Practicality and Boot Space
As you’d expect from such a large SUV, there’s loads of interior space. It’s big up front and even six-footers can get very comfortable in the back seats; middle passengers, less so - but that’s pretty normal. The Cayenne has an enormous 645-litre boot which is larger than the BMW X5’s, but unlike the Volvo XC90 Recharge, the Porsche is a strict five-seater – but that’s what you’d expect from an SUV that prioritises performance. The boot offers no practical touches, though, other than the large space on offer. There’s no underfloor storage and the charging cables live in a large case – not a squishy bag, and consequently are quite intrusive.
The amount of standard technology on board is pretty good. The E-Hybrid gets a large touchscreen with sat nav and Apple CarPlay, LED headlights, cruise control and front and rear parking sensors. The Turbo S E-Hybrid adds fancier, anti-dazzle headlights, Sport Chrono pack (a dashboard-mounted stopwatch and extra driving modes) and a Bose sound system among other nice things. But, in typical Porsche style, all the really nice toys are on the options list so that means using the online configurator which opens up millions of different combinations. It will also mean you have to open up your cheque book...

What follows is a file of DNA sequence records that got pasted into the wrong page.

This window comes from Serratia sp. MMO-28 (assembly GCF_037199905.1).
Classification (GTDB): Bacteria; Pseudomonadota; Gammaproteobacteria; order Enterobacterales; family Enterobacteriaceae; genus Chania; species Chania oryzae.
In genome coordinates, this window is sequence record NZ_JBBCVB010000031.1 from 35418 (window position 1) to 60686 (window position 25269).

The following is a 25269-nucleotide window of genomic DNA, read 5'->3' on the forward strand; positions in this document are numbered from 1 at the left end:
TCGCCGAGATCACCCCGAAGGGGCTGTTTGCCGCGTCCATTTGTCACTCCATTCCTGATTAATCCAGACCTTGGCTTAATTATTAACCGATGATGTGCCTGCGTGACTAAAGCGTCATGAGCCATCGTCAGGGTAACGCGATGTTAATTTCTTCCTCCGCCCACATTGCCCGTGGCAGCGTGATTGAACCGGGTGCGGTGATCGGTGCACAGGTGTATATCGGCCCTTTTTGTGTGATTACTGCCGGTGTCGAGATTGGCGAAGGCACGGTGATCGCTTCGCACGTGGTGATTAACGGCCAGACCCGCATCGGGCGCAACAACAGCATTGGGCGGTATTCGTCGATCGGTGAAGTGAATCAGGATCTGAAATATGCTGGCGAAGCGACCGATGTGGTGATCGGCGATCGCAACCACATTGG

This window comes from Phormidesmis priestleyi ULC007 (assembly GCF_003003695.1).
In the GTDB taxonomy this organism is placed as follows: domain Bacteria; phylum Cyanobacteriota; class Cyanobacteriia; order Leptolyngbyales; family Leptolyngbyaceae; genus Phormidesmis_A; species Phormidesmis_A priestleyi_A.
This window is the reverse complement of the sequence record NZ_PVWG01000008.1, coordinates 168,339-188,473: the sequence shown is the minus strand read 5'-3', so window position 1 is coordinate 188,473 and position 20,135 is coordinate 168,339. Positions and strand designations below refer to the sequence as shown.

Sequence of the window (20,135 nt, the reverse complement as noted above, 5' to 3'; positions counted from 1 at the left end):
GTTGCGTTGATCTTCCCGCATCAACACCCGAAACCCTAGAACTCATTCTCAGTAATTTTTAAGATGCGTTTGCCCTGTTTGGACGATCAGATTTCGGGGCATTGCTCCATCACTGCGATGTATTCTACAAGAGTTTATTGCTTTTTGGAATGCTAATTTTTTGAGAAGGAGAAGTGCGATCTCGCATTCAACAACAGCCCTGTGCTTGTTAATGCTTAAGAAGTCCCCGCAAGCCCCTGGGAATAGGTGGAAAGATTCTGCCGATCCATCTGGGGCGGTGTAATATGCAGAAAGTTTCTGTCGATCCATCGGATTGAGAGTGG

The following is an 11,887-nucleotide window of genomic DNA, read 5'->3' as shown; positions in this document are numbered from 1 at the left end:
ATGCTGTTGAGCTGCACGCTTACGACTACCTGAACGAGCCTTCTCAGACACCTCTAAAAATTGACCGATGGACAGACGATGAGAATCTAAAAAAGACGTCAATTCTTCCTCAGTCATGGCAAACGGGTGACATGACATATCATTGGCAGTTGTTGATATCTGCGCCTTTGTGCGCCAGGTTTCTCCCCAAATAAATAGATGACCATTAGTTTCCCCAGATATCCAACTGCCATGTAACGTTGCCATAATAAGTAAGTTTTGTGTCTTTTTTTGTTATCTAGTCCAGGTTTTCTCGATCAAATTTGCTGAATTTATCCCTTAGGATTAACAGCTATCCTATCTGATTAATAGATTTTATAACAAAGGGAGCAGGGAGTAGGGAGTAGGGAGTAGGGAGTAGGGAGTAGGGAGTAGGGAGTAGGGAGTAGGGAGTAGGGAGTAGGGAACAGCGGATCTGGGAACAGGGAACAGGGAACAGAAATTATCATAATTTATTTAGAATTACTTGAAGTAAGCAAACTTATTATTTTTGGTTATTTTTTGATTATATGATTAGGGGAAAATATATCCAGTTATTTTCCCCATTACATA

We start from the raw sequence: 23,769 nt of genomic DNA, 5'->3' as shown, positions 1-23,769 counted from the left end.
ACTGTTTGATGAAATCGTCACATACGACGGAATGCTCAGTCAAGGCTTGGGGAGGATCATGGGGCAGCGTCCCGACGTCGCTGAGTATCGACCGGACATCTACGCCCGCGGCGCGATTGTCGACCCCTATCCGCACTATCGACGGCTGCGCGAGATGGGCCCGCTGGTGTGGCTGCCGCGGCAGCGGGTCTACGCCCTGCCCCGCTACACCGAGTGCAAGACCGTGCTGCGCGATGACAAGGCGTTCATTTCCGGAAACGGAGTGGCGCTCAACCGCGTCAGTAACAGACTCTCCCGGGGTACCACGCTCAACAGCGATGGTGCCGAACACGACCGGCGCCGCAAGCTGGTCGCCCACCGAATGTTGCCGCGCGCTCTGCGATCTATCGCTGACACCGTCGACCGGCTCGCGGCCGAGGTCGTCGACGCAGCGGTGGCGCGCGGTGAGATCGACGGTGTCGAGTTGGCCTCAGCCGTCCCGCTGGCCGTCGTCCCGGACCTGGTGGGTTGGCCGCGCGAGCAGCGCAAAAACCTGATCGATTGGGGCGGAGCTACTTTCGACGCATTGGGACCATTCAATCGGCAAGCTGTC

The Cayenne gets a full five-star safety rating from independent crash testers, EuroNCAP, with a very impressive 95% score for adult safety. As standard, the Cayenne gets a whole raft of airbags, crash prevention systems and even an active bonnet (that pops up and cushions an unfortunate pedestrian’s head), but again, some of the most desirable safety and convenience features are on the options list. Blind spot assist – a feature that comes as standard on cars costing half the Cayenne’s price – is a £545 option and Night Vision (which beams an infrared image onto the dials to aid driving at night) costs £1,500.